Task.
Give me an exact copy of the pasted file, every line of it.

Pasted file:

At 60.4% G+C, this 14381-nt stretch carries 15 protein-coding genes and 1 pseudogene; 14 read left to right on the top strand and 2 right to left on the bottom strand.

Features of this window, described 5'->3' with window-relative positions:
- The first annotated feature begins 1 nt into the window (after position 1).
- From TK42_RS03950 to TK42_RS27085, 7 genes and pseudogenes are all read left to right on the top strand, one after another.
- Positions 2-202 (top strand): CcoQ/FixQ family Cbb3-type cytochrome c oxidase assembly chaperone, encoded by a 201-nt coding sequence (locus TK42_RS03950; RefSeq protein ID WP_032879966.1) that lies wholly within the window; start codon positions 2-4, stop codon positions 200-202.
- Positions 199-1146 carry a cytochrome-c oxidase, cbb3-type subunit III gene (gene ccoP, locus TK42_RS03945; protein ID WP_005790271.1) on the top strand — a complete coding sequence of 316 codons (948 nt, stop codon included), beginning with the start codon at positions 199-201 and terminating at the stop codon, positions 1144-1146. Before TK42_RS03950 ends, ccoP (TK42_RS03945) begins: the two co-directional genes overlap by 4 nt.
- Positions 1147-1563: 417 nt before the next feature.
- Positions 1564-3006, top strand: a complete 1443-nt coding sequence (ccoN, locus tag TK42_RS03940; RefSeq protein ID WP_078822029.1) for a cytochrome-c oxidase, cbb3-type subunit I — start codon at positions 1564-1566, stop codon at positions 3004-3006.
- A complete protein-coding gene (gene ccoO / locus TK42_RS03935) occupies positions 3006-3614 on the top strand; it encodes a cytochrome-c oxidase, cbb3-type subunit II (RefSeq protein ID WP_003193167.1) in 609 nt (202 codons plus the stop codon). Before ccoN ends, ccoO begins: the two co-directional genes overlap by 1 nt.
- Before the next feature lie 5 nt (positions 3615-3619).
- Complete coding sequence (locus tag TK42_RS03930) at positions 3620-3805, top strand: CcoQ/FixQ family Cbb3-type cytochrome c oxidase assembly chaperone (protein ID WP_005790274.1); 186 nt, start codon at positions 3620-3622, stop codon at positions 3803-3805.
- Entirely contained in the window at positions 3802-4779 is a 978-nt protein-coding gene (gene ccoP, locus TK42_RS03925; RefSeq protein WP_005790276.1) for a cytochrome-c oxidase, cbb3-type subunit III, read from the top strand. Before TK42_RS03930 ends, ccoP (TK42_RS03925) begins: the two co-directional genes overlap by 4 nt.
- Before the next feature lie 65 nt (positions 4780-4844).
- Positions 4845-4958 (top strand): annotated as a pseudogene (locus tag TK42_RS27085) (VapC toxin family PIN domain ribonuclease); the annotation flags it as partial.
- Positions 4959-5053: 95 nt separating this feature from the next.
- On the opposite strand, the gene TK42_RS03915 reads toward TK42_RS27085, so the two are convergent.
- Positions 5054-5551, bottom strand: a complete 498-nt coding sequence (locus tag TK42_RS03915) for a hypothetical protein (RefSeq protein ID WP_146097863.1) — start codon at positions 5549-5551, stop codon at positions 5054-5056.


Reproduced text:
At 60.4% G+C, this 14381-nt stretch carries 15 protein-coding genes and 1 pseudogene; 14 read left to right on the top strand and 2 right to left on the bottom strand.

Features of this window, described 5'->3' with window-relative positions:
- The first annotated feature begins 1 nt into the window (after position 1).
- From TK42_RS03950 to TK42_RS27085, 7 genes and pseudogenes are all read left to right on the top strand, one after another.
- Positions 2-202 (top strand): CcoQ/FixQ family Cbb3-type cytochrome c oxidase assembly chaperone, encoded by a 201-nt coding sequence (locus TK42_RS03950; RefSeq protein ID WP_032879966.1) that lies wholly within the window; start codon positions 2-4, stop codon positions 200-202.
- Positions 199-1146 carry a cytochrome-c oxidase, cbb3-type subunit III gene (gene ccoP, locus TK42_RS03945; protein ID WP_005790271.1) on the top strand — a complete coding sequence of 316 codons (948 nt, stop codon included), beginning with the start codon at positions 199-201 and terminating at the stop codon, positions 1144-1146. Before TK42_RS03950 ends, ccoP (TK42_RS03945) begins: the two co-directional genes overlap by 4 nt.
- Positions 1147-1563: 417 nt before the next feature.
- Positions 1564-3006, top strand: a complete 1443-nt coding sequence (ccoN, locus tag TK42_RS03940; RefSeq protein ID WP_078822029.1) for a cytochrome-c oxidase, cbb3-type subunit I — start codon at positions 1564-1566, stop codon at positions 3004-3006.
- A complete protein-coding gene (gene ccoO / locus TK42_RS03935) occupies positions 3006-3614 on the top strand; it encodes a cytochrome-c oxidase, cbb3-type subunit II (RefSeq protein ID WP_003193167.1) in 609 nt (202 codons plus the stop codon). Before ccoN ends, ccoO begins: the two co-directional genes overlap by 1 nt.
- Before the next feature lie 5 nt (positions 3615-3619).
- Complete coding sequence (locus tag TK42_RS03930) at positions 3620-3805, top strand: CcoQ/FixQ family Cbb3-type cytochrome c oxidase assembly chaperone (protein ID WP_005790274.1); 186 nt, start codon at positions 3620-3622, stop codon at positions 3803-3805.
- Entirely contained in the window at positions 3802-4779 is a 978-nt protein-coding gene (gene ccoP, locus TK42_RS03925; RefSeq protein WP_005790276.1) for a cytochrome-c oxidase, cbb3-type subunit III, read from the top strand. Before TK42_RS03930 ends, ccoP (TK42_RS03925) begins: the two co-directional genes overlap by 4 nt.
- Before the next feature lie 65 nt (positions 4780-4844).
- Positions 4845-4958 (top strand): annotated as a pseudogene (locus tag TK42_RS27085) (VapC toxin family PIN domain ribonuclease); the annotation flags it as partial.
- Positions 4959-5053: 95 nt separating this feature from the next.
- On the opposite strand, the gene TK42_RS03915 reads toward TK42_RS27085, so the two are convergent.
- Positions 5054-5551, bottom strand: a complete 498-nt coding sequence (locus tag TK42_RS03915) for a hypothetical protein (RefSeq protein ID WP_146097863.1) — start codon at positions 5549-5551, stop codon at positions 5054-5056.